2021 CiteScore: 2.6
Mohammad Reza Mohammadi, MD.
Vol 16 No 2 (2021)
Objective: Although comorbidity of psychotic disorders and substance use can lead to increase in mortality, less is known about the outbreak and predictors. Psychotic patients tend to be overlooked during assessment; hence, the possibility of an undertreated or missed condition such as increasing substance use. This investigation aimed to measure the prevalence of substance use in psychotic patients and to survey the powerful predictors.
Method: In a 1-year cross-sectional study, 311 psychotic patients were assessed using the Structured Interview Based on DSM-5 for diagnostic confirmation as well as questions surveying prevalence and possible predictors of substance use.
Results: Prevalence of substance use among psychotic patients was 37.9%. Several variables were identified as factors associated with drug abuse among the psychotic patients. These included male gender, younger age, being currently homeless, a history of imprisonment, and having family history of drug use. The strongest predictors of substance use, however, were family history of drug use, male gender, and being currently homelessness.
Conclusion: Policymakers should note the importance of substance use among psychotic patients. Developing active screening strategies and comprehensive preventive plans, especially in the high-risk population, is suggested.
Objective: Bipolar I disorder is one of the most frequent mental disorders characterized by manic or mixed +/- depressive episodes. Drug treatment has been proved to diminish next episodes, but many other factors are important for exacerbating the conditions. This study aimed to investigate the effective factors on the time and number of episodes in these patients by applying the shared frailty model.
Method: In this retrospective longitudinal study, the information of 606 patients with bipolar I disorder, admitted for the first time in Ibn-e-Sina psychiatric hospital in Mashhad from the beginning of 2007 until the end of 2009 were used. These patients were followed up until the end of 2018 for readmission. The Cox model with gamma frailty and Bayesian approach were used to determine the effective factors of frequent recurrences.
Results: History of head trauma, substance abuse, and legal conflict had a positive impact on recurrences, while age had a negative effect on recurrences and the risk of recurrence was higher in younger people (P < 0.05). The variance estimation of frailty effect was 0.97 that indicates a correlation between the recurrence intervals of bipolar I patients, owing to a heterogeneity among patients.
Conclusion: Based on the results, a higher risk of recurrence of bipolar I disorder was found in younger patients and those with a history of head trauma, substance abuse, and legal conflicts. Further investigations are required to account for the genetic factor and psychosocial exposure during critical periods applying this model.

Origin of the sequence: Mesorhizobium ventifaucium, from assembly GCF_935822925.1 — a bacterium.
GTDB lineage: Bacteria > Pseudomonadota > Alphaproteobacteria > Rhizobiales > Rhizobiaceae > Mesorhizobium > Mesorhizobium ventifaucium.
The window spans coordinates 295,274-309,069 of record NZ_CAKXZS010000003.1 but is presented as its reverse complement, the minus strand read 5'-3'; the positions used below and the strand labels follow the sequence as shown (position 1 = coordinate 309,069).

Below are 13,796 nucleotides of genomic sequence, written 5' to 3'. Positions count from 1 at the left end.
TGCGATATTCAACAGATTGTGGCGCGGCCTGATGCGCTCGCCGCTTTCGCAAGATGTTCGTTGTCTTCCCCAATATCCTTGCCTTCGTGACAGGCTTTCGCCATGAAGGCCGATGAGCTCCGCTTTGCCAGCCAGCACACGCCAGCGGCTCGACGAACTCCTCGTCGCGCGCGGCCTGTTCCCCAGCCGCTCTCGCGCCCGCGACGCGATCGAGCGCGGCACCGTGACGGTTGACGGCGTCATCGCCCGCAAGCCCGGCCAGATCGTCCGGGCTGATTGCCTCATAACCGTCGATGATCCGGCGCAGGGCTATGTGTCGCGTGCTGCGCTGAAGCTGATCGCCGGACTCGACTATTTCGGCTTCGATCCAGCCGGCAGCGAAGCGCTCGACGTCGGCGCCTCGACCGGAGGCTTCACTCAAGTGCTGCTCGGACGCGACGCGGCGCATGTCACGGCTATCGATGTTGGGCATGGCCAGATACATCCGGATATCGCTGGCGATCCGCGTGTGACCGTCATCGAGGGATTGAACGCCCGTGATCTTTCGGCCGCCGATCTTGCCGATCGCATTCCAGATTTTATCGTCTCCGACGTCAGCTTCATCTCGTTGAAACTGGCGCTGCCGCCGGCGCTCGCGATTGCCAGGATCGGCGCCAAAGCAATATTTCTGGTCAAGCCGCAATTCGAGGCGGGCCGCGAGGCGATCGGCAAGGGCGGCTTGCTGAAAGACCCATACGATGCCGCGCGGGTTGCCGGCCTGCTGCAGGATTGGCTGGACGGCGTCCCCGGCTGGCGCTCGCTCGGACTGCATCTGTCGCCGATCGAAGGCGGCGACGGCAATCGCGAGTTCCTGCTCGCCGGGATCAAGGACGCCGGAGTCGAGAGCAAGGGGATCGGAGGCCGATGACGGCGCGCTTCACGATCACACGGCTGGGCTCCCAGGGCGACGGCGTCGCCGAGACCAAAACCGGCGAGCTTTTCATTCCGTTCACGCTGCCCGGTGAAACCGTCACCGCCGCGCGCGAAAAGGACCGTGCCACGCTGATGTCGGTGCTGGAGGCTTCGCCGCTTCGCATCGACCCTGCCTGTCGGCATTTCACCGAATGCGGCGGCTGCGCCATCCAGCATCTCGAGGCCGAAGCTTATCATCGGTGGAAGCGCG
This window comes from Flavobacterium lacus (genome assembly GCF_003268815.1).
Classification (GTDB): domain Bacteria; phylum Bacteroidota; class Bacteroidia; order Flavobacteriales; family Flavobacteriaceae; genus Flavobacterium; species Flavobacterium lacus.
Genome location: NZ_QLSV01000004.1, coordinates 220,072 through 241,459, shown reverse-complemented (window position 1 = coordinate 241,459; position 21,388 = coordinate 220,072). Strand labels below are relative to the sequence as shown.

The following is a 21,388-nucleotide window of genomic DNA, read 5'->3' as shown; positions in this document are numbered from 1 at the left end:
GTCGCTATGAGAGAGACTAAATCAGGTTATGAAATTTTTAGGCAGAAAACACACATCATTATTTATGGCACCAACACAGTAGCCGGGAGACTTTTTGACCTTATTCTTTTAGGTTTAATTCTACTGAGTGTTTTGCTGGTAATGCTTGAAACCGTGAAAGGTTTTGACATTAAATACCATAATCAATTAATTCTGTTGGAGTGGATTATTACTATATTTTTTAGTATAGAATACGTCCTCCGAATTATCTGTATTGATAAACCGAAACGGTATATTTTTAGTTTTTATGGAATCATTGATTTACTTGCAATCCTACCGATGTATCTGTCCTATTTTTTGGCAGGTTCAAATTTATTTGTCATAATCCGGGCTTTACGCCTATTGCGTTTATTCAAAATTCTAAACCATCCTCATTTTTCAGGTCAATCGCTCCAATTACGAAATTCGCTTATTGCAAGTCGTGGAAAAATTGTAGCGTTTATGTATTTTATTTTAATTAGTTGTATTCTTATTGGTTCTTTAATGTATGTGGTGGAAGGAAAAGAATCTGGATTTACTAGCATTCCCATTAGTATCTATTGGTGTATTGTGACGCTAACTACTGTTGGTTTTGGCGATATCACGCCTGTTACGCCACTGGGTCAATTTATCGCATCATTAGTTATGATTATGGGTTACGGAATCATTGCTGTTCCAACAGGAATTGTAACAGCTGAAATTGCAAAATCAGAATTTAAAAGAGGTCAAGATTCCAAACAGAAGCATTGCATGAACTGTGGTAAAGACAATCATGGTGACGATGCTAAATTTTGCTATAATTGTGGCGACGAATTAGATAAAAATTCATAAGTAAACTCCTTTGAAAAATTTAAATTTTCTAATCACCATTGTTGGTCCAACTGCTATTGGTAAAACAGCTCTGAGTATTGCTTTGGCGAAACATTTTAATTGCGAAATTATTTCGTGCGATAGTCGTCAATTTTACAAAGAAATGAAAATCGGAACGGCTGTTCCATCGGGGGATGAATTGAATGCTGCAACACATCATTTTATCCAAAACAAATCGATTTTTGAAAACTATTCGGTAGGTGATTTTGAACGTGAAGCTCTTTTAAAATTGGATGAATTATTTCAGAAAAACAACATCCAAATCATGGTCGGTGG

Objective: Recently, social media use has become prevalent in the daily lives of many adolescents. This study was performed to address adolescents’ sleep quality and depression in relation to social media use.
Method: This cross-sectional cluster-sampling study was directed on 576 high school students in 2019 in Hamadan, Iran. Three standard self-reported questionnaires were used for recording sleep patterns (Pittsburgh Sleep Questionnaire Index (PSQI)), depression (Beck), and Electronic Media Use. Data was analyzed using SPSS. P-values less than 0.05 were considered as being significant.
Results: Among the adolescents 290 (50.3%) were female and the age median was 17. The average time of all Smart devices used was 7.5±4.4 hours per day. Among all students 62.3 % (359) said that they had their cell phone on in their bedroom when they sleep. In boys, the amount of social media use was significantly more than girls and poor sleep quality had a statically significant relationship with social media use (P-Value = 0.02). Additionally, there was a reverse correlation between the average use of electronic devices and sleep duration (Spearman’s rho = 0.17; P-Value = 0.03), and a direct correlation between the average use in social media and depression (Spearman’s rho = 0.171; P-Value < 0.001).
Conclusion: In this important age group a high level of electronic devices use and its relationship with sleep quality, daily dysfunction, sleep duration and depression is worthy of issue awareness among health managers, parents and teachers for providing interventional programs, based on standard updated guidelines, in order to reduce the problem and familiarize adolescents and their parents, at home or school, with restrictions on using devices to view and participate in social media.
Objective: The purpose of the present study was to examine the validity and reliability of the Persian version of the Weight Control Strategies Scale among individuals engaged in weight loss or weight maintenance.
Method: This descriptive study conducted from October 2019 to February 2020 on social media networks. A total of 420 men and women were selected using consecutive sampling. They completed the Persian version of the Weight Control Strategies Scale and the Self-Compassion Scale. Data were analyzed using descriptive statistics, Cronbach’s α, confirmatory factor analysis, and Pearson product-moment correlations.